Affordability Not a Major Concern for Residents in Market-Rate Apartments
Affordability for market-rate apartments is not a major concern for owners as income wage growth is moving along with rent increases, according to the 2022 Market-Rate Apartment Affordability Report issued by RealPage in July during its RealWorld “The Pursuit of Excellence” users conference in Las Vegas.
The report showed that market-rate residents nationwide are spending 23.2% of their income on rent, which is well below the oft-quoted 33% affordability ceiling. The 23.2% measure is only modestly higher than pre-pandemic norms.
According to RealPage’s chief economist and head of industry principals, Jay Parsons, “Affordability won’t be a concern so long as wages continue growing. There has been massive, well-qualified demand for apartments even as rents have increased, and that’s why vacancy remains low and rent collections high.”
The RealPage Market-Rate Apartment Affordability Report reflects the first study to capture incomes and rents for the same households on a large scale, with nearly 7 million individual leases included.
Past studies have mixed-matched different datasets on rents and wages. That creates a misleading view on affordability, in part because most publicly available rent data skews toward pricier, professionally managed rentals, while publicly available income data covers a much broader population.
Continued Inflation Would be Problematic
Rents, like nearly all expenses in today’s inflationary market, are growing at the fastest pace in more than 40 years, which has put a spotlight on affordability, Parsons said.
The median household income for market-rate apartment renters so far in 2022 soared to an all-time high of $75,000, up 15.4% since 2020.
Over the same timeframe, the median monthly rent on a new lease jumped 21.9% to $1,510, nationally.
“That reversed a pattern of eight straight years of rent-to-income ratios inching downward,” Parsons said.
Carl Whitaker, director of research and analysis for RealPage, added, “Apartment renters are spending slightly more on rent than they did prior to the pandemic, but many could still get stretched as other expenses, particularly food and gas, climb at much faster rates. We’re closely watching rent collection trends, and so far, market-rate renters continue to pay rent at normal levels.”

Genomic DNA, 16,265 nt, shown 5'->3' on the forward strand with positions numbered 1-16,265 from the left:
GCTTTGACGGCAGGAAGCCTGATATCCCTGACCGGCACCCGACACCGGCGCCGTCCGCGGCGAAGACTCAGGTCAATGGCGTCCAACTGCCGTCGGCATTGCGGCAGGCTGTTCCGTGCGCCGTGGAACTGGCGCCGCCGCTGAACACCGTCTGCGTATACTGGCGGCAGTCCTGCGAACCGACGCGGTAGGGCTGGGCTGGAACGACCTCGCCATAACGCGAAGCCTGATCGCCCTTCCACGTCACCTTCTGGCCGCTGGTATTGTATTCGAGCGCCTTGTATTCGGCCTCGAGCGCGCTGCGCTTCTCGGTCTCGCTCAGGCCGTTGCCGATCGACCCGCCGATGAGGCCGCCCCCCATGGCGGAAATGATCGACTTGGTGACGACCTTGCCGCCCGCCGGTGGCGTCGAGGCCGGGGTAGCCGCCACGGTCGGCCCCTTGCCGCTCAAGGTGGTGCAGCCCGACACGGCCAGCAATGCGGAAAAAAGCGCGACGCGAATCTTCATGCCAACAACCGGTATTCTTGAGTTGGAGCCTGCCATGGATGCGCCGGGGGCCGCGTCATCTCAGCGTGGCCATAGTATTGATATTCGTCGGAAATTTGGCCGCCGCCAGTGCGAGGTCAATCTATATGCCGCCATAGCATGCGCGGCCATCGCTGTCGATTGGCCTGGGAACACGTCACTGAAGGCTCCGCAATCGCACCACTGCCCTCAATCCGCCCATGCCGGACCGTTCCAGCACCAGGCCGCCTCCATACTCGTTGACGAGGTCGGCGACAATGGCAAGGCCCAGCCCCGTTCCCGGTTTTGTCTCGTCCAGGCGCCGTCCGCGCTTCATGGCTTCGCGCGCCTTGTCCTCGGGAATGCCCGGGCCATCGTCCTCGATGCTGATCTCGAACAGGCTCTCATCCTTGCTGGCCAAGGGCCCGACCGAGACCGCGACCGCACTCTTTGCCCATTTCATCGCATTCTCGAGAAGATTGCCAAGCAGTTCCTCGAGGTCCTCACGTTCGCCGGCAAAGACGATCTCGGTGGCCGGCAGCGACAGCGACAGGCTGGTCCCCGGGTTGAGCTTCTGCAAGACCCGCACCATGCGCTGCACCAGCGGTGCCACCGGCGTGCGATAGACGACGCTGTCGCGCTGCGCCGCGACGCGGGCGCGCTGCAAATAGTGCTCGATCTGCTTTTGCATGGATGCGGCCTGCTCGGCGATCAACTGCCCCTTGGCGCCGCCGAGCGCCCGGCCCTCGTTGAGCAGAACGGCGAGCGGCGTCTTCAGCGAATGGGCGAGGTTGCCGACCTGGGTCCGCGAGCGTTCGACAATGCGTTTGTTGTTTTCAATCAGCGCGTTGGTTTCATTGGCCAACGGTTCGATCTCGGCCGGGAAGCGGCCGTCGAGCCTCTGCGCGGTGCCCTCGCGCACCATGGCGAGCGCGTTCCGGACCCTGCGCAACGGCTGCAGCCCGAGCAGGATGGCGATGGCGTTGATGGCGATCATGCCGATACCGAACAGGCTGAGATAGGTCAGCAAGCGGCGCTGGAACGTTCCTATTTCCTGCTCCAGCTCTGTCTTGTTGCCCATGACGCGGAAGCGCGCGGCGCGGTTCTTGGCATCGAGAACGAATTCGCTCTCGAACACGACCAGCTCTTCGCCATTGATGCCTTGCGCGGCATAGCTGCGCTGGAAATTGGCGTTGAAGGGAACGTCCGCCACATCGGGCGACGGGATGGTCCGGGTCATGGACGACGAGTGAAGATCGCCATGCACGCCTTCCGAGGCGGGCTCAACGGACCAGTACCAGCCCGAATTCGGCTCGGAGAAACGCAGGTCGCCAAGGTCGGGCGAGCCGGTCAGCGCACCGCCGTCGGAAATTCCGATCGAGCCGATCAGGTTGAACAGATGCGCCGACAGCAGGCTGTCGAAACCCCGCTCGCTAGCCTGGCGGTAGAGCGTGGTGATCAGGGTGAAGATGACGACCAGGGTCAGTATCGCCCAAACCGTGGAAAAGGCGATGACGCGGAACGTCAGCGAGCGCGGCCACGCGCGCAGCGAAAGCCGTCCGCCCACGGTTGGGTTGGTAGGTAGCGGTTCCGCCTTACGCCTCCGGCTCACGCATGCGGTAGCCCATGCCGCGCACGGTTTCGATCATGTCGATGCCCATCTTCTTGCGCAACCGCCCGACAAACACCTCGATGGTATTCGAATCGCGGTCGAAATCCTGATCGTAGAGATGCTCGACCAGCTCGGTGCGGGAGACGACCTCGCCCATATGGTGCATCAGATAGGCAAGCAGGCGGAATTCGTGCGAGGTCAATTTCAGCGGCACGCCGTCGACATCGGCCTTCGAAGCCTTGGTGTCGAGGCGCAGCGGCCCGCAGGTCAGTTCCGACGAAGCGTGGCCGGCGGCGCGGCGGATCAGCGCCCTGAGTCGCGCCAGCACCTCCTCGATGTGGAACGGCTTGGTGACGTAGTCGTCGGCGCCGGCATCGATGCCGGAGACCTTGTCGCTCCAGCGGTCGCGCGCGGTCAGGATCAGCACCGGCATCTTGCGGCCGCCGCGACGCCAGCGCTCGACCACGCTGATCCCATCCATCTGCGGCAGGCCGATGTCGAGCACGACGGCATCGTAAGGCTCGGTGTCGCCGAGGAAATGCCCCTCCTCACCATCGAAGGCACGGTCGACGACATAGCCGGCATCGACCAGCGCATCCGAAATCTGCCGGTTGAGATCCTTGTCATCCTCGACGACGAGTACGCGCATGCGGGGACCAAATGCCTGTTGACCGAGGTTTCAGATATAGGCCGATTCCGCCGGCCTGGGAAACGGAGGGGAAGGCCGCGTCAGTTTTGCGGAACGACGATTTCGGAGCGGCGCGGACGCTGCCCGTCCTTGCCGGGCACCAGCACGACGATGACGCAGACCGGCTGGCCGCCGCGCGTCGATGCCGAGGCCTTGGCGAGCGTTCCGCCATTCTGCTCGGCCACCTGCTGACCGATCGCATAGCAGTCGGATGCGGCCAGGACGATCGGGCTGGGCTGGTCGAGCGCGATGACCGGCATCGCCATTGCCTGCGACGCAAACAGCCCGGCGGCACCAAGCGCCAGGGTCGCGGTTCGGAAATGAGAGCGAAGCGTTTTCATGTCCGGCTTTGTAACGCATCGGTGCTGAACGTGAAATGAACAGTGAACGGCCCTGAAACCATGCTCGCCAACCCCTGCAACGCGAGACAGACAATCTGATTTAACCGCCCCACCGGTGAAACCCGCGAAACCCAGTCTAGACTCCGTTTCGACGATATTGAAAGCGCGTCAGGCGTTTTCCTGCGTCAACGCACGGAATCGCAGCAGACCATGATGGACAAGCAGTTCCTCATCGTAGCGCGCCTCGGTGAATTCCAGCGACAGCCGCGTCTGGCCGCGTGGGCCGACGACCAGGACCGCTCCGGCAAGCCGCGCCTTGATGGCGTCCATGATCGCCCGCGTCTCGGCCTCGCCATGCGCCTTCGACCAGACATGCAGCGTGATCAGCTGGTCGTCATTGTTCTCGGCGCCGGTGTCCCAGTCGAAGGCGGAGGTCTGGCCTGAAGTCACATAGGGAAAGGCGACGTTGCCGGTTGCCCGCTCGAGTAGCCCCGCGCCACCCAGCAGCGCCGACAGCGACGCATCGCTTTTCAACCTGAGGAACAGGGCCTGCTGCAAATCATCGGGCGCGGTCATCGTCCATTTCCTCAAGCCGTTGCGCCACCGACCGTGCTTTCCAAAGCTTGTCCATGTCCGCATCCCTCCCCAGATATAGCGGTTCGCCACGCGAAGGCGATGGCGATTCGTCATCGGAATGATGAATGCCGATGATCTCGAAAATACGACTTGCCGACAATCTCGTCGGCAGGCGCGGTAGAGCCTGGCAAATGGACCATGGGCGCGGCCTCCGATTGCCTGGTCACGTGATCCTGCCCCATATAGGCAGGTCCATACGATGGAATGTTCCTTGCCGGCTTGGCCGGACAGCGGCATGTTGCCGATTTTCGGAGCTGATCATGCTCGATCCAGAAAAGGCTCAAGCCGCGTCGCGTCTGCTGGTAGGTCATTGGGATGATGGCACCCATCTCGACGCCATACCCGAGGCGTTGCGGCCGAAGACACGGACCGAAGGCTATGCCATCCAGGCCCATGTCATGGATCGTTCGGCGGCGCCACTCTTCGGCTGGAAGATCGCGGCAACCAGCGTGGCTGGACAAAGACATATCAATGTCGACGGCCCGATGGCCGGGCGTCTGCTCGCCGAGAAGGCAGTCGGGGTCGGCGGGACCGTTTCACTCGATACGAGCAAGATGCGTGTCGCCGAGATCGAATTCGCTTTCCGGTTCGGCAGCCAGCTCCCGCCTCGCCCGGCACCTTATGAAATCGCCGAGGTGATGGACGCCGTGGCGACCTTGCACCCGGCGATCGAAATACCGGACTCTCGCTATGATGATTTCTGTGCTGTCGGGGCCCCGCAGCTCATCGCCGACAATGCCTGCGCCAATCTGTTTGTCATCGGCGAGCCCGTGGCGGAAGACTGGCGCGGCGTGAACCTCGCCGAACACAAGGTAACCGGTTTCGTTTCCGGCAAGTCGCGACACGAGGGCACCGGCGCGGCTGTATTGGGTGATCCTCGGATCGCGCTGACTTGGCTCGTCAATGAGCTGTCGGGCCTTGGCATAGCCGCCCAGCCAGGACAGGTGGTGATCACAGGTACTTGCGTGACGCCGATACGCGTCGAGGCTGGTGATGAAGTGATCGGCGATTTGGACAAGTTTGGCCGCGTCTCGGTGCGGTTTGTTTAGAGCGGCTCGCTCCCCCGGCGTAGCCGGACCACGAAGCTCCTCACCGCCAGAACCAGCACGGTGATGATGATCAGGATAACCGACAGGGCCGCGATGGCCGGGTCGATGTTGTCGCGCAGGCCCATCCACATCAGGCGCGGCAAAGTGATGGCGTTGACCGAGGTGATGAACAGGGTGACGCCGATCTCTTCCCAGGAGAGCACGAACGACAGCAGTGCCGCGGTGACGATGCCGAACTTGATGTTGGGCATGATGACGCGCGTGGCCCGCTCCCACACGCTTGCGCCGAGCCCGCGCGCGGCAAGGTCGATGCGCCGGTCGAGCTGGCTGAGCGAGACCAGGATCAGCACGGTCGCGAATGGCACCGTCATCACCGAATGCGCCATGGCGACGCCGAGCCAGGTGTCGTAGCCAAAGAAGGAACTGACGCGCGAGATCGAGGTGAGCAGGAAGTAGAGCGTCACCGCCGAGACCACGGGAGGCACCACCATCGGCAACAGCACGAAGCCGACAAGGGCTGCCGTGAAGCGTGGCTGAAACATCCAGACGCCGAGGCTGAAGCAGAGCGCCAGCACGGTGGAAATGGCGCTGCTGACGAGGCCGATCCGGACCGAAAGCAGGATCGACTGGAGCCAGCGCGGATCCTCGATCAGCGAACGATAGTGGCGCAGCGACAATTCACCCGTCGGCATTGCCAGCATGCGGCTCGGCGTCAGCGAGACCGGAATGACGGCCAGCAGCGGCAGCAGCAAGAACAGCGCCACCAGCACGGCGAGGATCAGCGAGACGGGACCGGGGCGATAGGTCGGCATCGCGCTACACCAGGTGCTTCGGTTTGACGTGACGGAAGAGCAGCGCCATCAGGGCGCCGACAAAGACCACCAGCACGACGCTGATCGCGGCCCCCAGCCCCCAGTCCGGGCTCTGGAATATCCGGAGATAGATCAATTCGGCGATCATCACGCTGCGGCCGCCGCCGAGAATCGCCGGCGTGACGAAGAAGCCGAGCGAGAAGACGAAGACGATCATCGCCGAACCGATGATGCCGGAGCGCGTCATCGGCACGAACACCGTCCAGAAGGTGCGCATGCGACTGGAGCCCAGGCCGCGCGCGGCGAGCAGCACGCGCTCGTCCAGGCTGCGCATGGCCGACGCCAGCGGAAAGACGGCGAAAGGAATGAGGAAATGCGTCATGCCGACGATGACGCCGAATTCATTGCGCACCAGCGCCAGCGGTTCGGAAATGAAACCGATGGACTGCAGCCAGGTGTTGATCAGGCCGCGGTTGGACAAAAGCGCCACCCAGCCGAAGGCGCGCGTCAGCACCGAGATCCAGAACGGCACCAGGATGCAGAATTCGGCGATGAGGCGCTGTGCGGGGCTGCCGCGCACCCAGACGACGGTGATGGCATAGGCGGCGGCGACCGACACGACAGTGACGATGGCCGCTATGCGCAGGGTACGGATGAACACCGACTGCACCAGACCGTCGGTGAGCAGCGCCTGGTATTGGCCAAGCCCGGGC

Lower-Income Renters Paying Highest Percentage Toward Rent
While higher-income renters are facing the largest percentage increases in rent, lower-income renters are paying a larger share of their income toward rent, according to Realpage’s new research report.
The median rent-to-income ratio for the luxury Class A segment measured 20.5% compared to 22.1% in the Class B segment and 24.5% in the lowest-price Class C properties.
Whitaker described Class A renters to be well-educated, with good jobs, earning higher salaries in non-service industries.
Rent Being Paid on Time
According to the report, the percentage of billed rent collected has consistently averaged between 95% to 96% since the pandemic hit in March 2020.
Previously, collections trended slightly higher at 96% to 97%. High collection rates in the market-rate apartment sector are one reason why rental delinquency and eviction filings never spiked nearly as much as some had feared.
Pittsburgh Has Lowest Income-to-Rent Ratio
Pittsburgh fared best overall in the rent-to-income ratios by metro at 18% with Riverside (Calif.) at the highest mark of 26%.
“The vast majority of markets fall within the 20% to 25% range,” according to Parsons.
“The results show that, as expected, pricier markets require much higher incomes. The median income for a market-rate apartment household measured around $150,000 in San Jose, San Francisco, and New York. Incomes also reached six-figures in Los Angeles, Anaheim, Oakland, and Boston.”
Renter household incomes were lowest in Memphis, New Orleans, and Greensboro at about $42,000.
“Apartment renters are not (yet) doubling up with roommates more frequently to share rising rental costs,” Parsons said, citing a trend that developed during the Great Recession in 2008-10.
Leases signed in 2022 averaged 1.63 occupants, compared to 1.65 in 2020 and 2021.
Lack of Housing Stock a Bigger Issue
Parsons said that “clearly,” market-rate affordability is not the problem.
“The real problem is the severe shortage of true affordable housing for the millions of households who cannot afford to rent or buy,” he said. “That is a separate challenge that is too often conflated with affordability among existing market-rate renters. We need a lot more housing across the country, especially affordable housing.”
RealPage’s study was limited to renters in market-rate, professionally managed apartments signing a new lease from within RealPage software, where property managers record household income from lease applications along with the signed monthly rental rates. RealPage calculated the rent-to-income ratio for each lease, then took the median ratio.